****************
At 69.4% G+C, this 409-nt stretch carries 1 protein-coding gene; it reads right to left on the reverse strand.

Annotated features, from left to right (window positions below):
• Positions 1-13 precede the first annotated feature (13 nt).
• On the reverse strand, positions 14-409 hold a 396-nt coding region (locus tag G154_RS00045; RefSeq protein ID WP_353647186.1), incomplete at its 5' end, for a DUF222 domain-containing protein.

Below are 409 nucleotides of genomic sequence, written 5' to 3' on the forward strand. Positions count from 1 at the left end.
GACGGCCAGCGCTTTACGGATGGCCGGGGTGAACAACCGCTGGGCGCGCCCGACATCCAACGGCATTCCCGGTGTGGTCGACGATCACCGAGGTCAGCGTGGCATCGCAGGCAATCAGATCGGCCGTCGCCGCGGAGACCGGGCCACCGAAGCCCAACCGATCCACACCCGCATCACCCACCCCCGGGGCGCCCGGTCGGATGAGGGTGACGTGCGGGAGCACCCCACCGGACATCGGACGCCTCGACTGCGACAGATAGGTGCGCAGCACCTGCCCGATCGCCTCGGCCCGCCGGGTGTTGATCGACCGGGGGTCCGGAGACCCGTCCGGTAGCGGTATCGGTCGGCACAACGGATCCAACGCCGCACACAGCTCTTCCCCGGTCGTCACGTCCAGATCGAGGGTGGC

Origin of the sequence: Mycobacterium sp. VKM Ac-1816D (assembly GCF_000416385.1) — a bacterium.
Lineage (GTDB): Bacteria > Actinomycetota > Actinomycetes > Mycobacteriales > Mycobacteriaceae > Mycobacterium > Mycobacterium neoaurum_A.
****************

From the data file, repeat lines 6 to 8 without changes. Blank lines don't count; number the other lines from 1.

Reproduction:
GACGGCCAGCGCTTTACGGATGGCCGGGGTGAACAACCGCTGGGCGCGCCCGACATCCAACGGCATTCCCGGTGTGGTCGACGATCACCGAGGTCAGCGTGGCATCGCAGGCAATCAGATCGGCCGTCGCCGCGGAGACCGGGCCACCGAAGCCCAACCGATCCACACCCGCATCACCCACCCCCGGGGCGCCCGGTCGGATGAGGGTGACGTGCGGGAGCACCCCACCGGACATCGGACGCCTCGACTGCGACAGATAGGTGCGCAGCACCTGCCCGATCGCCTCGGCCCGCCGGGTGTTGATCGACCGGGGGTCCGGAGACCCGTCCGGTAGCGGTATCGGTCGGCACAACGGATCCAACGCCGCACACAGCTCTTCCCCGGTCGTCACGTCCAGATCGAGGGTGGC

Origin of the sequence: Mycobacterium sp. VKM Ac-1816D (assembly GCF_000416385.1) — a bacterium.
Lineage (GTDB): Bacteria > Actinomycetota > Actinomycetes > Mycobacteriales > Mycobacteriaceae > Mycobacterium > Mycobacterium neoaurum_A.